In mammals, it is well recognized that sulfotransferases STs play an important role in the modulation of the biological activity of a number of compounds, such as steroid and thyroid hormones, and catecholamine neurotransmitters Sulfonate conjugation not only facilitates transport and excretion of hydrophobic molecules by increasing their water solubility, it abolishes the biological activity of hormones, such as estrogens.
Considering the important role of mammalian STs in the modulation of the biological activity of hormones, our research interest is to elucidate the function of plant STs in growth and development. In this paper, we describe the characterization of one member of a Brassica napus ST gene family coding for an enzyme that sulfonates BRs as well as mammalian estrogenic steroids. We also demonstrate that enzymatic sulfonation of epibrassinolide abolishes its biological activity.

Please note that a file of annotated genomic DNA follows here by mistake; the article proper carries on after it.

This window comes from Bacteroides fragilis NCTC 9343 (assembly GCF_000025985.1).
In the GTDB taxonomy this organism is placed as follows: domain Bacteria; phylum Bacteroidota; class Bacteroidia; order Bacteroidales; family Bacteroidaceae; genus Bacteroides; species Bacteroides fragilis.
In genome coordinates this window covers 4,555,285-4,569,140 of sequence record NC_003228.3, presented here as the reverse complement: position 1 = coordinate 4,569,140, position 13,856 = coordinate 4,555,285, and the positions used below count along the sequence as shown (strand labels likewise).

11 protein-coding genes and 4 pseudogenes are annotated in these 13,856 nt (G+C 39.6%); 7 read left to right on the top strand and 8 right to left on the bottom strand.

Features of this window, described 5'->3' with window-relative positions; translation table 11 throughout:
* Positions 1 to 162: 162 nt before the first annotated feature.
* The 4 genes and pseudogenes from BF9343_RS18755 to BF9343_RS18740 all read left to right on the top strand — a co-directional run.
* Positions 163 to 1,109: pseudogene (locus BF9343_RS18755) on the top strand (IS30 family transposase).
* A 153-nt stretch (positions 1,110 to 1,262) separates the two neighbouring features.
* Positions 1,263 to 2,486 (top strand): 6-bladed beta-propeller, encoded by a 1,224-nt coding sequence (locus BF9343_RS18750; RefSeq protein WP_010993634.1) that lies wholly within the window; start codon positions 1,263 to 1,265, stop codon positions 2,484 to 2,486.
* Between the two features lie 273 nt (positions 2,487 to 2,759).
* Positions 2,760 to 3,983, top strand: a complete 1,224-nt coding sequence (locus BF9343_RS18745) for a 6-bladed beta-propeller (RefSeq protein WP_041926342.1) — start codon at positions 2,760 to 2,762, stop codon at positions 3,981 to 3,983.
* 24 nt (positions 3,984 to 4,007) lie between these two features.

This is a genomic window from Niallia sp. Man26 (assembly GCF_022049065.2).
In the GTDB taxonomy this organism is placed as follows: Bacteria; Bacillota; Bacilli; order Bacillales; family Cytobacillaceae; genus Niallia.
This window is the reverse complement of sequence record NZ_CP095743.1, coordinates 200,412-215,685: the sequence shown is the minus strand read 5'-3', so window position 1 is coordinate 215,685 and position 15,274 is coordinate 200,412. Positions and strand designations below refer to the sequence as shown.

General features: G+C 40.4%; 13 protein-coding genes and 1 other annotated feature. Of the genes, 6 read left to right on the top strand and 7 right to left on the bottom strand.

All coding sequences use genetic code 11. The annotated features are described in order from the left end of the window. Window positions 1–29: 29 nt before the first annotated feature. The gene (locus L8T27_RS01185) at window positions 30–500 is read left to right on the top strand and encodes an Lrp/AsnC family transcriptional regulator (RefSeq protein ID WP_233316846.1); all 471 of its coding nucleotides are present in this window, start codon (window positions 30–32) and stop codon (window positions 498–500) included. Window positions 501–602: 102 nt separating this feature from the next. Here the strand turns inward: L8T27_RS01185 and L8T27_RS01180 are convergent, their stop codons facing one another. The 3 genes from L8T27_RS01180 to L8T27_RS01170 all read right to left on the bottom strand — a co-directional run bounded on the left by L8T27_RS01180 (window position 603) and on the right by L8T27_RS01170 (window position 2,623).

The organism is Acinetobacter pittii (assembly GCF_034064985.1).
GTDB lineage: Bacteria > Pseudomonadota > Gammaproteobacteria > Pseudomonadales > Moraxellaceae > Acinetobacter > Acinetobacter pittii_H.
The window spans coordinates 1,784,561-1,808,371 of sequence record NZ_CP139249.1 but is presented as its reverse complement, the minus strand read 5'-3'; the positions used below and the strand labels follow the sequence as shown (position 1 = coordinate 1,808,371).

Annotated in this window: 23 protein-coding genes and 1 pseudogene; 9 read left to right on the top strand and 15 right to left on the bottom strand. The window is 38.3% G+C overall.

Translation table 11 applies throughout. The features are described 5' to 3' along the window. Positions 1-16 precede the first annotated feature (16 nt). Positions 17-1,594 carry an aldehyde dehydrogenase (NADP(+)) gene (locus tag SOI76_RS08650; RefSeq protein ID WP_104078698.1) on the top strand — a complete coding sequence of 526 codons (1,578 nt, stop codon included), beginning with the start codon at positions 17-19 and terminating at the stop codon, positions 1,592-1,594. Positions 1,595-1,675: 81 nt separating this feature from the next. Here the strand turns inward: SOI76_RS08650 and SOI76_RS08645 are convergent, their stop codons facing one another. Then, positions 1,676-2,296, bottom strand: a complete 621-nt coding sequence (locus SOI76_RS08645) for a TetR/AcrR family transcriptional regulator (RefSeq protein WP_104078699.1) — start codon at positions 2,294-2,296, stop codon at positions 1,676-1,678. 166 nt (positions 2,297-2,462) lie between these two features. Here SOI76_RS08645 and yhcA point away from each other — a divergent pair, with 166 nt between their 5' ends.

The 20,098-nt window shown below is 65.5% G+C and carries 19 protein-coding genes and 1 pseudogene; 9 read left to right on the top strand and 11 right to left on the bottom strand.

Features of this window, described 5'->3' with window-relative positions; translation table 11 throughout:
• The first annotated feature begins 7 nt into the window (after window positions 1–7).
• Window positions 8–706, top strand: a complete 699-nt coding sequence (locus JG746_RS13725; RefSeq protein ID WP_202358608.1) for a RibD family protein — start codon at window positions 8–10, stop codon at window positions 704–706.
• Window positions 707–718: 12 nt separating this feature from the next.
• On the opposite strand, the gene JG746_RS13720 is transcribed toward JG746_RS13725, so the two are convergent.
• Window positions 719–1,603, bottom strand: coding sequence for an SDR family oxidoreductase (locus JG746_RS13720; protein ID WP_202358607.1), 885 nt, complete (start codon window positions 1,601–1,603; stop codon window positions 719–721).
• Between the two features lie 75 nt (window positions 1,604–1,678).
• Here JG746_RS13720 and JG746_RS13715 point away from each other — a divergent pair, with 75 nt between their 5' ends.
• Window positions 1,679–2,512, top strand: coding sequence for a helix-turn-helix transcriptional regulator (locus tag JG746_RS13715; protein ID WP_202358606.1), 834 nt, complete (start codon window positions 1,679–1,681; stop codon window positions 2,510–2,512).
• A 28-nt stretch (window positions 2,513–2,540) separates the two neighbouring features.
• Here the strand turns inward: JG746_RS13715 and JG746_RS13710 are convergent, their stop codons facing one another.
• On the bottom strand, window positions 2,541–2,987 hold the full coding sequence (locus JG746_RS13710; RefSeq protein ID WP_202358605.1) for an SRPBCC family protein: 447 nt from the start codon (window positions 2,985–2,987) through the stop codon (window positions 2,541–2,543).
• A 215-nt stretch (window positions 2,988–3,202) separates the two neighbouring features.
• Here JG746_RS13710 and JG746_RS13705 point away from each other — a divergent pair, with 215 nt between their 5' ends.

In addition, our results indicate that the pattern of expression of the B. This represents the first example where the function of a PR protein can be linked to the modulation of the biological activity of a plant hormone by conjugation. Bacterial cells were collected by centrifugation, resuspended in 50 m m sodium phosphate buffer, pH 8. The recombinant BNST3 recovered in the soluble fraction was purified by affinity chromatography onto nickel-nitrilotriacetic acid-agarose matrix as recommended Qiagen.
Westar and Arabidopsis thaliana ecotype Columbia were grown in vermiculite under continuous white light. The roots of 7-day-old B. Northern blot analysis of total RNA was achieved under high stringency conditions according to standard procedures 16 using the 32 P-labeled coding region of BNST1 as a probe. The antibodies were found to cross-react with BNST2 and -3 data not shown. Analysis of substrate specificity was performed by testing enzymatic activity with three different concentrations of acceptor substrate as follows: Concentrations of epicathasterone were 2, 1, 0.
Stock solutions 1 m m of acceptor substrates were prepared in dimethyl sulfoxide or methanol. Commercial substrates were obtained from Sigma, and desulfoglucosinolates were kindly provided by D.
Incorporation of the 35 S-labeled sulfate was monitored as described Kinetic parameters were deduced from double-reciprocal Lineweaver-Burk plots.
The length of the second internode was measured 4 days following the application of test compounds. Brassinolide was purchased from Beak Technologies Inc.